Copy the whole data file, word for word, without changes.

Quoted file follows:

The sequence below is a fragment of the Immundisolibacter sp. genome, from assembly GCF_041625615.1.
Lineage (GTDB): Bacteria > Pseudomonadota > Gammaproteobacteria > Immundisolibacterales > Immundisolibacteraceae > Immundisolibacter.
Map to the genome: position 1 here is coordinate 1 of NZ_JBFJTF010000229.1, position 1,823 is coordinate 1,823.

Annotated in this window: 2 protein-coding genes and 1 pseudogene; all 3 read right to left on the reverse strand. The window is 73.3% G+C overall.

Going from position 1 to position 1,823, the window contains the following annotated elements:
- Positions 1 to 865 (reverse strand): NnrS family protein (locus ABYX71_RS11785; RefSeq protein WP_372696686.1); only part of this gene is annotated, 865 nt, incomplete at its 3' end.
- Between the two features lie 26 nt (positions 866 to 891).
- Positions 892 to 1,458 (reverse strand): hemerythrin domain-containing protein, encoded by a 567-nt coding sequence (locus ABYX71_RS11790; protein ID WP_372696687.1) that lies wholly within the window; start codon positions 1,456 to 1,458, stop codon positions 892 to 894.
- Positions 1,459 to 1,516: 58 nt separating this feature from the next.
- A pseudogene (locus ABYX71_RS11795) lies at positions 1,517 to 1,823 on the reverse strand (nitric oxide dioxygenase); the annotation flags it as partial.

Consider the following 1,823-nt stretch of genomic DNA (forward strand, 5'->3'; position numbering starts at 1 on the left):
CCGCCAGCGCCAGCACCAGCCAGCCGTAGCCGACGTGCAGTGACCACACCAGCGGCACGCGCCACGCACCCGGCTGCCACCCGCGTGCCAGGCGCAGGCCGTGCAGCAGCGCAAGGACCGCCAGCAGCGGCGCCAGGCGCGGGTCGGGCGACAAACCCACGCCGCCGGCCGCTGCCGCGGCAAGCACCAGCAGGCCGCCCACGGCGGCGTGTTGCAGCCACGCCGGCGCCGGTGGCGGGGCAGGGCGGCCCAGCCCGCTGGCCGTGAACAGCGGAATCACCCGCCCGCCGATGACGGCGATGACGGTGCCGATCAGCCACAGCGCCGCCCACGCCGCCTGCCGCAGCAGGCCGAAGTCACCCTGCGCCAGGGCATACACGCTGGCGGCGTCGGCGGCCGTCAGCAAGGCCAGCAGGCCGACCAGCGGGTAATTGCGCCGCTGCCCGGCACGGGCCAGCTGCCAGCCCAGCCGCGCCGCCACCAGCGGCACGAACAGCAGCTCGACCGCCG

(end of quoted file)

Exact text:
The sequence below is a fragment of the Immundisolibacter sp. genome, from assembly GCF_041625615.1.
Lineage (GTDB): Bacteria > Pseudomonadota > Gammaproteobacteria > Immundisolibacterales > Immundisolibacteraceae > Immundisolibacter.
Map to the genome: position 1 here is coordinate 1 of NZ_JBFJTF010000229.1, position 1,823 is coordinate 1,823.

Annotated in this window: 2 protein-coding genes and 1 pseudogene; all 3 read right to left on the reverse strand. The window is 73.3% G+C overall.

Going from position 1 to position 1,823, the window contains the following annotated elements:
- Positions 1 to 865 (reverse strand): NnrS family protein (locus ABYX71_RS11785; RefSeq protein WP_372696686.1); only part of this gene is annotated, 865 nt, incomplete at its 3' end.
- Between the two features lie 26 nt (positions 866 to 891).
- Positions 892 to 1,458 (reverse strand): hemerythrin domain-containing protein, encoded by a 567-nt coding sequence (locus ABYX71_RS11790; protein ID WP_372696687.1) that lies wholly within the window; start codon positions 1,456 to 1,458, stop codon positions 892 to 894.
- Positions 1,459 to 1,516: 58 nt separating this feature from the next.
- A pseudogene (locus ABYX71_RS11795) lies at positions 1,517 to 1,823 on the reverse strand (nitric oxide dioxygenase); the annotation flags it as partial.

Consider the following 1,823-nt stretch of genomic DNA (forward strand, 5'->3'; position numbering starts at 1 on the left):
CCGCCAGCGCCAGCACCAGCCAGCCGTAGCCGACGTGCAGTGACCACACCAGCGGCACGCGCCACGCACCCGGCTGCCACCCGCGTGCCAGGCGCAGGCCGTGCAGCAGCGCAAGGACCGCCAGCAGCGGCGCCAGGCGCGGGTCGGGCGACAAACCCACGCCGCCGGCCGCTGCCGCGGCAAGCACCAGCAGGCCGCCCACGGCGGCGTGTTGCAGCCACGCCGGCGCCGGTGGCGGGGCAGGGCGGCCCAGCCCGCTGGCCGTGAACAGCGGAATCACCCGCCCGCCGATGACGGCGATGACGGTGCCGATCAGCCACAGCGCCGCCCACGCCGCCTGCCGCAGCAGGCCGAAGTCACCCTGCGCCAGGGCATACACGCTGGCGGCGTCGGCGGCCGTCAGCAAGGCCAGCAGGCCGACCAGCGGGTAATTGCGCCGCTGCCCGGCACGGGCCAGCTGCCAGCCCAGCCGCGCCGCCACCAGCGGCACGAACAGCAGCTCGACCGCCG